John Murray, media relations manager, addresses members of the media at UC Irvine Medical Center in Orange on Thursday. (KEVIN CHANG / April 4, 2013)

TRABUCO CANYON — A Costa Mesa teen found Thursday after spending four nights missing in Trabuco Canyon was in good condition without any major internal injuries, a hospital spokesman said.

Kyndall Jack, 18, arrived about 12:21 p.m. hypothermic, confused and with signs of dehydration, said John Murray, UC Irvine Medical Center's spokesman. She was given fluids and underwent diagnostic procedures for internal injuries.

As of 9 p.m., Murray said she didn't have any major internal injuries but there weren't plans to discharge her Thursday night.

Jack was found about 11:50 a.m. in a steep, brushy area on the side of the canyon, according to authorities and KTLA video footage. Two workers repelled down and made contact with her as a Los Angeles Sheriff's Department helicopter hovered overhead, the bushes jumping from the winds created by the chopper's blades.

Amid the nearly vertical rocks and thick brush, little was visible other than the rescuer's white helmet and Jack's legs splayed out on the rocks. The rescuer stuck by her side and pulled her body — limp like a ragdoll — off the rocks as the two were hoisted in harnesses into the helicopter.

It took about 90 minutes for rescuers to reach her after a hiker heard her screaming, said Orange County Sheriff's Department Lt. Jason Park. Finding Jack was "a tremendous victory," he said.

It was unclear if the hiker was part of the search.

The Jack family is not talking with the media but thanked people for their help in searching and praying, Murray said.

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Not where you'd expect

Jack's hiking companion, Nicolas Cendoya, 19, was found late Wednesday evening, which energized the search crews, one official said.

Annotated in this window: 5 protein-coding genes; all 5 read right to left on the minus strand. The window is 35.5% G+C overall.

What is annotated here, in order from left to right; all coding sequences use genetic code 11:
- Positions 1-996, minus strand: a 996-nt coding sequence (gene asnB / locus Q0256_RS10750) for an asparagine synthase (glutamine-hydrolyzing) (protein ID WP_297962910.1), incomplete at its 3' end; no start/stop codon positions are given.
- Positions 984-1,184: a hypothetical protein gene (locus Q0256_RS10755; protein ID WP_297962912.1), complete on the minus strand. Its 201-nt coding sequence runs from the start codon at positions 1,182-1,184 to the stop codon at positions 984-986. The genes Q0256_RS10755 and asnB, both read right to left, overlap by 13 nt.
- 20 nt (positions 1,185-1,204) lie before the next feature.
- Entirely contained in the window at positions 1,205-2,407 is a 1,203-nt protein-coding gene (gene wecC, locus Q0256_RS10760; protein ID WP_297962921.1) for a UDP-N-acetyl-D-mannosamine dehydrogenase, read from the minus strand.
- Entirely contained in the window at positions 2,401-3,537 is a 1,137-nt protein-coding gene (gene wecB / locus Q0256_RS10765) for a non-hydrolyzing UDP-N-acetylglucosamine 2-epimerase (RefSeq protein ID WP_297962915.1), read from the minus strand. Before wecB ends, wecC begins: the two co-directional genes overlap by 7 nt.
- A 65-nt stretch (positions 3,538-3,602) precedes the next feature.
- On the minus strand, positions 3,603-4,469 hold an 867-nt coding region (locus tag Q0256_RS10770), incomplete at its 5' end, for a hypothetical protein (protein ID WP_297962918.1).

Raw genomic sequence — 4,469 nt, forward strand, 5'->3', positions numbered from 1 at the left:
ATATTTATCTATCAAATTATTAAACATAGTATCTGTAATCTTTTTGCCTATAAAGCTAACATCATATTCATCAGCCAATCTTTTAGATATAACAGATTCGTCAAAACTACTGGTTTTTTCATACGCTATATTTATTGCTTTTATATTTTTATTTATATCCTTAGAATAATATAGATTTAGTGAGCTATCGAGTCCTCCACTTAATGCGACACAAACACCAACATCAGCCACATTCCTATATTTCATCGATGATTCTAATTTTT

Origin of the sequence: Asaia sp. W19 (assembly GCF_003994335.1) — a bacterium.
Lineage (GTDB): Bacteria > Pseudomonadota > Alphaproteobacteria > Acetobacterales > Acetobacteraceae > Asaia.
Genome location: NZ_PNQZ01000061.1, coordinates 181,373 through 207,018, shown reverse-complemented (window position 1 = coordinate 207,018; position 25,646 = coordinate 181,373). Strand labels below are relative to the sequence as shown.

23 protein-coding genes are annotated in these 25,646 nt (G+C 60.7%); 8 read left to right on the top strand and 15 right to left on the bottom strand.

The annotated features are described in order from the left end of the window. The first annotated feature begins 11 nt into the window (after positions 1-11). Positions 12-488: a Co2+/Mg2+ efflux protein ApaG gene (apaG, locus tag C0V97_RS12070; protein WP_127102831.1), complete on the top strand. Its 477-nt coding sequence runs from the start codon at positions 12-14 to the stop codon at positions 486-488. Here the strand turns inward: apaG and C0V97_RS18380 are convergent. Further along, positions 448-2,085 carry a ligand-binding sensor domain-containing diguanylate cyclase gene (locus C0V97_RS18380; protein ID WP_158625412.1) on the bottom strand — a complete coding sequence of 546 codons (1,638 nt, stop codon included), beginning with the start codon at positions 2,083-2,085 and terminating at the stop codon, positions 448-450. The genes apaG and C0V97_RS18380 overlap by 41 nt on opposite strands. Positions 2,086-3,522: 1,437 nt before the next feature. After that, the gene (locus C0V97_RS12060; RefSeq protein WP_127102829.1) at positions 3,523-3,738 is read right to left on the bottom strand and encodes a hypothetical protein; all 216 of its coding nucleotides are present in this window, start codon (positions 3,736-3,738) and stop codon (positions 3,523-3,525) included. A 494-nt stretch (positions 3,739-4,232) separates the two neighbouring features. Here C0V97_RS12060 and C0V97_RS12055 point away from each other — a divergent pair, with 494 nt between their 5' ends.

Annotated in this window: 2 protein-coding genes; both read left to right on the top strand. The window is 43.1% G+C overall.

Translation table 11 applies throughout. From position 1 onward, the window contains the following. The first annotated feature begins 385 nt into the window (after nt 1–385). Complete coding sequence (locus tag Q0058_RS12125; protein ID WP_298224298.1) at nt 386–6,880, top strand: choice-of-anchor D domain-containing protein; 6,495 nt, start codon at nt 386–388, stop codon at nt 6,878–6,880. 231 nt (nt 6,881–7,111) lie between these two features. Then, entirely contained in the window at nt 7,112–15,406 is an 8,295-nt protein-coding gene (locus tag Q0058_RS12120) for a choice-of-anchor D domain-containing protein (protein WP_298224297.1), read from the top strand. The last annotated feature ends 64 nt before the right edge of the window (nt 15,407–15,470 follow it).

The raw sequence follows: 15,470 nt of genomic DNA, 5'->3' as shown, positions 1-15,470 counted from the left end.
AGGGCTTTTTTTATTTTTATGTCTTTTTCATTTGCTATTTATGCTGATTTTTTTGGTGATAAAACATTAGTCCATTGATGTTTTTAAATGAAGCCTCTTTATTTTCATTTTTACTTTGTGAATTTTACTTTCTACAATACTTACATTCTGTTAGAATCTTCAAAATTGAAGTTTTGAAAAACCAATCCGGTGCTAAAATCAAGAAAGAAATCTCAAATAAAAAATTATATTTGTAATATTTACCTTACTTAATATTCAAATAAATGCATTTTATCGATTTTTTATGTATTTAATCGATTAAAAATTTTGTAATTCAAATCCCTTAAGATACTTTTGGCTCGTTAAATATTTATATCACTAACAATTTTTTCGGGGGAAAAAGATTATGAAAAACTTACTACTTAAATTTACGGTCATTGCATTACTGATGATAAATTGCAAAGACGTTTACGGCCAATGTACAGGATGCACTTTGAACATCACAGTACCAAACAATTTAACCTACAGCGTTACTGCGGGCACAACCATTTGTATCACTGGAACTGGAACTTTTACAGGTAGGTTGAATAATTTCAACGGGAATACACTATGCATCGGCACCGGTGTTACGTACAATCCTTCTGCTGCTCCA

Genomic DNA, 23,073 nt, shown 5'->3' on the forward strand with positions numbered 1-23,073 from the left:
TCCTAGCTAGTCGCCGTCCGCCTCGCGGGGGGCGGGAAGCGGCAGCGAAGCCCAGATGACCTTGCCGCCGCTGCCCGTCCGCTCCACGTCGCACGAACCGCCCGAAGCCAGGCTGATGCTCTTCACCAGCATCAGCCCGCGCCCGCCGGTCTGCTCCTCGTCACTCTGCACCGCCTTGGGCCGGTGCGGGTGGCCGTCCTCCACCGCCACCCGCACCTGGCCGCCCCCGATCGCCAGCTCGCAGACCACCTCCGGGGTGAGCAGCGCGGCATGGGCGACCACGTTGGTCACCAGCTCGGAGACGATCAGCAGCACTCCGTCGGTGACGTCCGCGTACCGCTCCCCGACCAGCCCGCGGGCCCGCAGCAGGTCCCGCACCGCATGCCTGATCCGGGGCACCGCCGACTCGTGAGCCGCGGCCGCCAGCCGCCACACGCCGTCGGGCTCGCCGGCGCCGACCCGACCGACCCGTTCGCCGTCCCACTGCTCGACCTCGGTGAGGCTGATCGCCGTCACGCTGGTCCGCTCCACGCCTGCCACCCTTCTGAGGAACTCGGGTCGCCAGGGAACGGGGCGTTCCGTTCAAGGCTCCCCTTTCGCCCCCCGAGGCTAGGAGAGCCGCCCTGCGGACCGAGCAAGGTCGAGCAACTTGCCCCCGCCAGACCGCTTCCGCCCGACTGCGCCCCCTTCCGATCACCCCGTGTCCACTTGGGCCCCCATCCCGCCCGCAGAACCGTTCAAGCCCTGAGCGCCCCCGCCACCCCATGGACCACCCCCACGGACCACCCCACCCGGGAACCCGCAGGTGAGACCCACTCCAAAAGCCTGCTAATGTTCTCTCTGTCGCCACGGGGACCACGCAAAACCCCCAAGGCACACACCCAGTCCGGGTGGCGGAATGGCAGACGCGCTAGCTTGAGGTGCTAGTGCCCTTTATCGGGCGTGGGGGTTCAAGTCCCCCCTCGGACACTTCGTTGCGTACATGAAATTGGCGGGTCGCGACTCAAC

Earlier reports mistakenly identified him as "Nicholas."

"This place came alive last night," said Orange County Fire Authority Division Chief Michael Boyle.

Cendoya and Jack were found about 1,400 feet apart in extremely high brush, but their exact locations were unclear, Park said. Rescuers had to cut through the brush and still couldn't see Cendoya 10 feet away.

An OCFA training team based just down the road from where Jack and Cendoya went missing were practicing hiking and cutting lines in the vegetation when someone flagged them down saying they'd found someone.

That someone turned out to be Cendoya.

He was wedged into a V-shaped ridge high off a creekbed, buffeted by thick brush. Firefighter Dave Hunt, an 18-year veteran, said the team tried several times to shimmy their way up only to slide back down.

"He was not in a place you'd expect a hiker to go," Park said.

Fellow firefighter William Holt said he had to hack his way through the brush to get to Cendoya, at some points getting on his knees to crawl through a narrow tunnel in the brush.

Once the team got to him and prepared for him to be airlifted, Cendoya seemed relieved and aware of what was going on.